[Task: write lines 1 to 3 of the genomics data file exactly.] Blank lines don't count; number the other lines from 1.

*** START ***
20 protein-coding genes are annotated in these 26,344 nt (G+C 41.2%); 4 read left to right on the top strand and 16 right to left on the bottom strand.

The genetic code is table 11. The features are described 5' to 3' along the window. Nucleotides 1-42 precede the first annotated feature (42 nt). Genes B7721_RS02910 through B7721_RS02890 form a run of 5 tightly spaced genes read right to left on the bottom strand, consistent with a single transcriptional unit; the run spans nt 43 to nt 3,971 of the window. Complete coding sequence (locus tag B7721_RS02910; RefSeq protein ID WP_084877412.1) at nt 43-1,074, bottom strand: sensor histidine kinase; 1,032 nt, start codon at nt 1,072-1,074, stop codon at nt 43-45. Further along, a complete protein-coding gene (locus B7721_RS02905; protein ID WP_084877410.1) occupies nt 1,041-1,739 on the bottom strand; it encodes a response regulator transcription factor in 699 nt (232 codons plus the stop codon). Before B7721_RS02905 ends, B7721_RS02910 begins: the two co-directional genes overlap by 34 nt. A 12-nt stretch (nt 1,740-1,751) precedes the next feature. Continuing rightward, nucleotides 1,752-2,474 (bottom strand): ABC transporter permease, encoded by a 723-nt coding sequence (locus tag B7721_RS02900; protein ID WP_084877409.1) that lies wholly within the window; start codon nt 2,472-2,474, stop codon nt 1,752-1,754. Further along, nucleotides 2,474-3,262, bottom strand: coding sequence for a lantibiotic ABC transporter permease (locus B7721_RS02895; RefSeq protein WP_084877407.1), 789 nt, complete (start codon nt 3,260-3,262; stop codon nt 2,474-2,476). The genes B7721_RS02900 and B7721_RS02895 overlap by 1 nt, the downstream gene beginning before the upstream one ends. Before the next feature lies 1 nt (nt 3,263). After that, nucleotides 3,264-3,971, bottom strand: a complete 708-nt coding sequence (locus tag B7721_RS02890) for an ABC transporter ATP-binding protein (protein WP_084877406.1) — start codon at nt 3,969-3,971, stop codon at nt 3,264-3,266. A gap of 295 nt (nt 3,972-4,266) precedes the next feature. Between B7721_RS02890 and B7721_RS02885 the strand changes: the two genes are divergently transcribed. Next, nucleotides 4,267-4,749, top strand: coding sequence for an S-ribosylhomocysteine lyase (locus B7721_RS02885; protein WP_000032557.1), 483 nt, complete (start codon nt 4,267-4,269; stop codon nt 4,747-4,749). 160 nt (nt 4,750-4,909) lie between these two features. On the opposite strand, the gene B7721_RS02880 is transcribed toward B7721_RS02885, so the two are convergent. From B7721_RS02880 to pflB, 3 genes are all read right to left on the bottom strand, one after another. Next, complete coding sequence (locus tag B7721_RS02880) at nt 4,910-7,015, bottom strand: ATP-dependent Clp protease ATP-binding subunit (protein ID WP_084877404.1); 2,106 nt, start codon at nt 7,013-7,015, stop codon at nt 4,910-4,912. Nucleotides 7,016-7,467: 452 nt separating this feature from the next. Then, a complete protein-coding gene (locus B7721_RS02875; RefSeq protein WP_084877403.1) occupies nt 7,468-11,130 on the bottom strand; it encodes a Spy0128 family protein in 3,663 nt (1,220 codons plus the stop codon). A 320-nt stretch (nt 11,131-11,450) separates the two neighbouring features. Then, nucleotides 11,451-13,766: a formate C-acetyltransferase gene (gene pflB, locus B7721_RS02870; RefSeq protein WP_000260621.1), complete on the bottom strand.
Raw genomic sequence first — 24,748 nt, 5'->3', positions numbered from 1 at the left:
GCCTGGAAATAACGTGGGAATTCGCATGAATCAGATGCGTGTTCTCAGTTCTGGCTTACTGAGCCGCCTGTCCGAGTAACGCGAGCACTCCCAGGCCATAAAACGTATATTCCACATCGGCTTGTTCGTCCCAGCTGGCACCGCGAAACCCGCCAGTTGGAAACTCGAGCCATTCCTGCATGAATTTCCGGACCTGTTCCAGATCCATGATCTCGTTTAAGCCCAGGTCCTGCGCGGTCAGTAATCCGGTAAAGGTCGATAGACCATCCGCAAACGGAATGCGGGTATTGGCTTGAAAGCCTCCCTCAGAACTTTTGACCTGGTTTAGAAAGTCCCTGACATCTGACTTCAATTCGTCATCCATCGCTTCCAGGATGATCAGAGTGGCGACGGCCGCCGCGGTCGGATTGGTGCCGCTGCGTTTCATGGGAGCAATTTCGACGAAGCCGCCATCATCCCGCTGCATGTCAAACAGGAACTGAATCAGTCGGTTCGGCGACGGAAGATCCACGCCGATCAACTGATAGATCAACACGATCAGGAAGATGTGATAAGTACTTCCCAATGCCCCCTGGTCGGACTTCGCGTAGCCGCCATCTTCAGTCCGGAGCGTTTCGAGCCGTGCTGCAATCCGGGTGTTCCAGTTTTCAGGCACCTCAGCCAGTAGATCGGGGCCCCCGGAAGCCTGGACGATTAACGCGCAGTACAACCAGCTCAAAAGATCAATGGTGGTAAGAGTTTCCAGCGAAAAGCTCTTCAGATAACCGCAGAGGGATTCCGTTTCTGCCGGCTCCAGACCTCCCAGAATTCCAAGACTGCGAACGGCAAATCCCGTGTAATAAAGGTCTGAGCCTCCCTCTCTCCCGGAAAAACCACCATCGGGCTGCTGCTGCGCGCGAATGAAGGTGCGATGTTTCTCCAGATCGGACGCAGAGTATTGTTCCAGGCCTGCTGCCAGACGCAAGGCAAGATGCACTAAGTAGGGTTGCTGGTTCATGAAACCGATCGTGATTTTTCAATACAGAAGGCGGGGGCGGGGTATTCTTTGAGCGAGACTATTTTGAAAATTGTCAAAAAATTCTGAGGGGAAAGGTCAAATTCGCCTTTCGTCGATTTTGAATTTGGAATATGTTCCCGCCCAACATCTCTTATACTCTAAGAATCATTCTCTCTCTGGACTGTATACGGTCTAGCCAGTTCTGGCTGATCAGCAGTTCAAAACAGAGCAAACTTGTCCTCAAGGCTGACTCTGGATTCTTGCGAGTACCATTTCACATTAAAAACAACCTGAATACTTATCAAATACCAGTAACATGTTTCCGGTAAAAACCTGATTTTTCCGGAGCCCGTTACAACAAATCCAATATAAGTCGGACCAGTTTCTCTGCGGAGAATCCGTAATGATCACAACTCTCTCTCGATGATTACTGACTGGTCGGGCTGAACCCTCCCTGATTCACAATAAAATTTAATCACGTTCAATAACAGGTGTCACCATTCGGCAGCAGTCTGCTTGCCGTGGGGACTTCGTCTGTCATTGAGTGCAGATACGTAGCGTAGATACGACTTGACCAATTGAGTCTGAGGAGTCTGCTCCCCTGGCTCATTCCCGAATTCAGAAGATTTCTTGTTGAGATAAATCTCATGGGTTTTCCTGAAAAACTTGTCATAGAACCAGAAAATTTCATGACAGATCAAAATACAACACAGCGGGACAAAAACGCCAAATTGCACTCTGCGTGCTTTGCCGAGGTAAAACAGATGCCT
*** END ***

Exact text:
20 protein-coding genes are annotated in these 26,344 nt (G+C 41.2%); 4 read left to right on the top strand and 16 right to left on the bottom strand.

The genetic code is table 11. The features are described 5' to 3' along the window. Nucleotides 1-42 precede the first annotated feature (42 nt). Genes B7721_RS02910 through B7721_RS02890 form a run of 5 tightly spaced genes read right to left on the bottom strand, consistent with a single transcriptional unit; the run spans nt 43 to nt 3,971 of the window. Complete coding sequence (locus tag B7721_RS02910; RefSeq protein ID WP_084877412.1) at nt 43-1,074, bottom strand: sensor histidine kinase; 1,032 nt, start codon at nt 1,072-1,074, stop codon at nt 43-45. Further along, a complete protein-coding gene (locus B7721_RS02905; protein ID WP_084877410.1) occupies nt 1,041-1,739 on the bottom strand; it encodes a response regulator transcription factor in 699 nt (232 codons plus the stop codon). Before B7721_RS02905 ends, B7721_RS02910 begins: the two co-directional genes overlap by 34 nt. A 12-nt stretch (nt 1,740-1,751) precedes the next feature. Continuing rightward, nucleotides 1,752-2,474 (bottom strand): ABC transporter permease, encoded by a 723-nt coding sequence (locus tag B7721_RS02900; protein ID WP_084877409.1) that lies wholly within the window; start codon nt 2,472-2,474, stop codon nt 1,752-1,754. Further along, nucleotides 2,474-3,262, bottom strand: coding sequence for a lantibiotic ABC transporter permease (locus B7721_RS02895; RefSeq protein WP_084877407.1), 789 nt, complete (start codon nt 3,260-3,262; stop codon nt 2,474-2,476). The genes B7721_RS02900 and B7721_RS02895 overlap by 1 nt, the downstream gene beginning before the upstream one ends. Before the next feature lies 1 nt (nt 3,263). After that, nucleotides 3,264-3,971, bottom strand: a complete 708-nt coding sequence (locus tag B7721_RS02890) for an ABC transporter ATP-binding protein (protein WP_084877406.1) — start codon at nt 3,969-3,971, stop codon at nt 3,264-3,266. A gap of 295 nt (nt 3,972-4,266) precedes the next feature. Between B7721_RS02890 and B7721_RS02885 the strand changes: the two genes are divergently transcribed. Next, nucleotides 4,267-4,749, top strand: coding sequence for an S-ribosylhomocysteine lyase (locus B7721_RS02885; protein WP_000032557.1), 483 nt, complete (start codon nt 4,267-4,269; stop codon nt 4,747-4,749). 160 nt (nt 4,750-4,909) lie between these two features. On the opposite strand, the gene B7721_RS02880 is transcribed toward B7721_RS02885, so the two are convergent. From B7721_RS02880 to pflB, 3 genes are all read right to left on the bottom strand, one after another. Next, complete coding sequence (locus tag B7721_RS02880) at nt 4,910-7,015, bottom strand: ATP-dependent Clp protease ATP-binding subunit (protein ID WP_084877404.1); 2,106 nt, start codon at nt 7,013-7,015, stop codon at nt 4,910-4,912. Nucleotides 7,016-7,467: 452 nt separating this feature from the next. Then, a complete protein-coding gene (locus B7721_RS02875; RefSeq protein WP_084877403.1) occupies nt 7,468-11,130 on the bottom strand; it encodes a Spy0128 family protein in 3,663 nt (1,220 codons plus the stop codon). A 320-nt stretch (nt 11,131-11,450) separates the two neighbouring features. Then, nucleotides 11,451-13,766: a formate C-acetyltransferase gene (gene pflB, locus B7721_RS02870; RefSeq protein WP_000260621.1), complete on the bottom strand.
Raw genomic sequence first — 24,748 nt, 5'->3', positions numbered from 1 at the left: